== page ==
image of Grammatica (by Abbess Herrad)

Week 14: Hrotsvitha.

Background | Background Quiz | Starting Assumptions | Resources | Extras
Vocabulary | Etymology | Grammar | Perseus Dictionary | Perseus Tool

Reading Overview | Reading Quiz: English
| Reading Quiz: Latin
Discussion Questions | Latin Composition | Weekly Checklist

Discussion Questions

Please choose 3 of the following questions to answer and send your response in an email to the instructor ( Each answer should be a solid paragraph (150-250 words for each English discussion question, 500-750 words for the overall assignment).

You should then post your answers to the class Discussion Board. You need to have sent the email and posted your answers by Friday midnight. At some point you will also be posting at least two replies to comments posted by the other students; you may do that at any time during the week, until Monday midnight.

1. Hrotsvitha's Christian drama. Although there are some wonderful comic elements in this play, Hrotsvitha has some very serious points that she is trying to make. What are the main Christian messages that she is trying to convey with the events of this play? What aspects of Christianity are emphasized by the action of the plot? What Christian themes are most prominent in the words that the young women speak to their male adversaries? What are the virtues of these female heroines that are most highly praised in the text?

2. Hrotsvitha's rhymed prose. Find four or five passages where you can see Hrotsvitha making good use of rhymed prose. What do you think of Hrotsvitha's style overall? There is a considerable debate about whether her plays were meant to be performed or simply read: do you think this play would make for an enjoyable live performance? What are some of the verbal techniques that Hrotsvitha uses which would contribute to a successful dramatic performance of the text.

3. Jovinianus and Dulcitius. In what ways are the situations of Jovinianus and Dulcitius similar? (be specific! cite details from the text). In particular, what are the comic elements that these stories have in common? In what ways are the situations of Jovinianus and Dulcitius fundamentally different? Are there any similarities between the role of the guardian angel in the Jovinianus story and the role of the angels in this story?

4. Christians and pagans. According to the spokesmen for paganism in this drama, why is paganism the right choice? Why should the three sisters agree to worship the pagan gods? What would be their reward for becoming pagans? In general, what opinion do the pagans have of the Christians? According to the spokeswomen for Christianity in this drama, why is Christianity the right choice? Why must the three sisters refuse to worship the pagan gods? What will be their reward for being Christians? In general, what opinion do the Christian sisters have of the pagans?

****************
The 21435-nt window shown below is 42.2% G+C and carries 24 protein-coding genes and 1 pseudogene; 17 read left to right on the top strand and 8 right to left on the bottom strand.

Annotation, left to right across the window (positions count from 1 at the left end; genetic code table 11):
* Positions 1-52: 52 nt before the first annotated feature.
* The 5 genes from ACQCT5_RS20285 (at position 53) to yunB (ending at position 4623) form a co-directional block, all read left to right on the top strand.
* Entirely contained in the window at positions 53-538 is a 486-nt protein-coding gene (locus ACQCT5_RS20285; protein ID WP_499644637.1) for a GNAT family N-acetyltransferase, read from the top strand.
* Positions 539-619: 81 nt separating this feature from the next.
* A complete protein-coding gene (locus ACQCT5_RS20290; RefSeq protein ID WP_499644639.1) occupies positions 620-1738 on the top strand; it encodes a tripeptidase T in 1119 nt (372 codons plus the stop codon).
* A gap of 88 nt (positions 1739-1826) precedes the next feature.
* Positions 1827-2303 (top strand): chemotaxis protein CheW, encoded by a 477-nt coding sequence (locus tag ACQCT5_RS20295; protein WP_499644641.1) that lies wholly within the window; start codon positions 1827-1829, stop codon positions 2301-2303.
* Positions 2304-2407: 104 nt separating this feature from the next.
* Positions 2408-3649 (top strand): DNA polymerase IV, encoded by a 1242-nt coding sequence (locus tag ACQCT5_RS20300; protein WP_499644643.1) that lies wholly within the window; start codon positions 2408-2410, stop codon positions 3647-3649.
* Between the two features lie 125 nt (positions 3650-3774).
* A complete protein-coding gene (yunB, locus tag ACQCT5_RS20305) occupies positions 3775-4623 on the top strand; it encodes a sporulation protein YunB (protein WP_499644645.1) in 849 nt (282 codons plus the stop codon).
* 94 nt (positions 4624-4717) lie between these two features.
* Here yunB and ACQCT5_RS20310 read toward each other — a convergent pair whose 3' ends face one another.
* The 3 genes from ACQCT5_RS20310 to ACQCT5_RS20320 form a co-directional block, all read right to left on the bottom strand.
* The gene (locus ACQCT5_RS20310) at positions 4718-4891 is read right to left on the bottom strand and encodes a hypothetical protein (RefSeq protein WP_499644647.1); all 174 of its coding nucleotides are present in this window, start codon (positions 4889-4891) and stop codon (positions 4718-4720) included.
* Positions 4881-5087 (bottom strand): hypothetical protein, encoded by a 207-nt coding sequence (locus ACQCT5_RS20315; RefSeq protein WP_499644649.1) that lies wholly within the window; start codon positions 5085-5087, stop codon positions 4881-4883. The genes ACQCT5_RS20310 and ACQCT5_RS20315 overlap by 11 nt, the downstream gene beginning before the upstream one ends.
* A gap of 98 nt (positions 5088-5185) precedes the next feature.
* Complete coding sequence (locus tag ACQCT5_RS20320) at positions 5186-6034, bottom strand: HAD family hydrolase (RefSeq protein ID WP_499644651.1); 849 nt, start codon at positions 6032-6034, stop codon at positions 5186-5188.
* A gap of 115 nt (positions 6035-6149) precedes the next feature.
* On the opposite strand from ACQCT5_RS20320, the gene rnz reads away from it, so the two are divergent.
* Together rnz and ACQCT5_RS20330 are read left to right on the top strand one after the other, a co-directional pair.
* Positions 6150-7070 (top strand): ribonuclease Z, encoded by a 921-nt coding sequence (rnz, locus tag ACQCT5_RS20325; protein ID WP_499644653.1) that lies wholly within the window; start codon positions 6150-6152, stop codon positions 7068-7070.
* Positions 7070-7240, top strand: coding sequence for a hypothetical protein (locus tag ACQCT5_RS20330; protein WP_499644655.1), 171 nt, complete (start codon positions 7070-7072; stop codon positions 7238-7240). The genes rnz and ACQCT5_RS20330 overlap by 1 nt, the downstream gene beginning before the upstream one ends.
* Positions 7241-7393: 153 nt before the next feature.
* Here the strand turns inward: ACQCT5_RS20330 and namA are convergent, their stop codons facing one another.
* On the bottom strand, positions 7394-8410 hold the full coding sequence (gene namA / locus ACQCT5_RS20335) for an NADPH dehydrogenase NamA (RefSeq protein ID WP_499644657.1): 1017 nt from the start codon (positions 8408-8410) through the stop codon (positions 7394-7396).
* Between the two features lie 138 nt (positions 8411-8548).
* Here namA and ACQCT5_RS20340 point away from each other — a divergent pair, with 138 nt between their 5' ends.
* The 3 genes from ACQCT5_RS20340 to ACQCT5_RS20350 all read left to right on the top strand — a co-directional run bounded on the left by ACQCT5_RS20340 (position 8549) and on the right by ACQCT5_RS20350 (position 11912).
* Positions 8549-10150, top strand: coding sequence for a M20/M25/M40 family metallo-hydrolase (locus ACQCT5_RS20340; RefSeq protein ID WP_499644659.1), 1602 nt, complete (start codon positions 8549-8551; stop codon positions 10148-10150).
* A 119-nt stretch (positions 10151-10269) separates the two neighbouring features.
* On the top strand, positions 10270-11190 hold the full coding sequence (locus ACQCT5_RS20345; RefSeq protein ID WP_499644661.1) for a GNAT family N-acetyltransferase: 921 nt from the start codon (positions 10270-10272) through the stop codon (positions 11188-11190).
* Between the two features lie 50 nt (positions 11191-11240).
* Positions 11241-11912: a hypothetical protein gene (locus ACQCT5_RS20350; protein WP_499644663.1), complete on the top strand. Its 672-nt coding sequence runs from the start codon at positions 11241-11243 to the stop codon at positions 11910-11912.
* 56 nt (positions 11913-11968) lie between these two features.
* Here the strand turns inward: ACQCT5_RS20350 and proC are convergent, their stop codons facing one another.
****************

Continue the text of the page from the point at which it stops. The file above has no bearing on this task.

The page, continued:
5. Martyrdom stories. How does this story compare to other martyrdom stories that you might be aware of? Looking at this story, what do you think the purpose of telling such stories would be in general within the Christian tradition? In particular, what could a story like this mean to a community of nuns living in Germany in the 10th century? How does the plot of the story contribute to this meaning? How do the dialogues and speeche of the plot contribute to this meaning?

6. Reflecting on the week. Take a look back at what you wrote as your "starting assumptions" for this week, and look at the starting assumptions of the other students in the class. Did anything you read or studied this week make a big change in your starting assumptions? Did the assignment turn out to be pretty much what you expected? More interesting? Less interesting? What surprised you the most? If you were going to continue with this topic, what kind of research and reading would you want to do? What questions are still left unanswered?

7. Grammar revelations. Did you have a Latin grammar crisis this week? Did you get through it? What did you learn? Is there something you grasped this week that was never really clear to you before? A grammar epiphany? Is there something you are still really struggling with? What do you do when you are having trouble understanding a passage in Latin? Where do you look for help? In general, was the reading this week easier or harder than expected? What are you going to concentrate on in your Latin work in the coming week?

8. Website critique. Pick one of the websites that you visited this week as part of your work for this class (it could be a website about this week's topic, or a website for learning Latin). Provide a link to the site, and a brief desription of its contents. What are the strengths and weaknesses of this website? Who would find this website useful? What did you use this website for? What did you find there? Do you think you will visit this website again?



Modern Languages 4970 / MRS 4903: Medieval Latin. Spring 2003 Online Course at the University of Oklahoma. Visit for more info.
Laura Gibbs, University of Oklahoma - Information Technology © 2003. Last updated: December 29, 2002 7:12 PM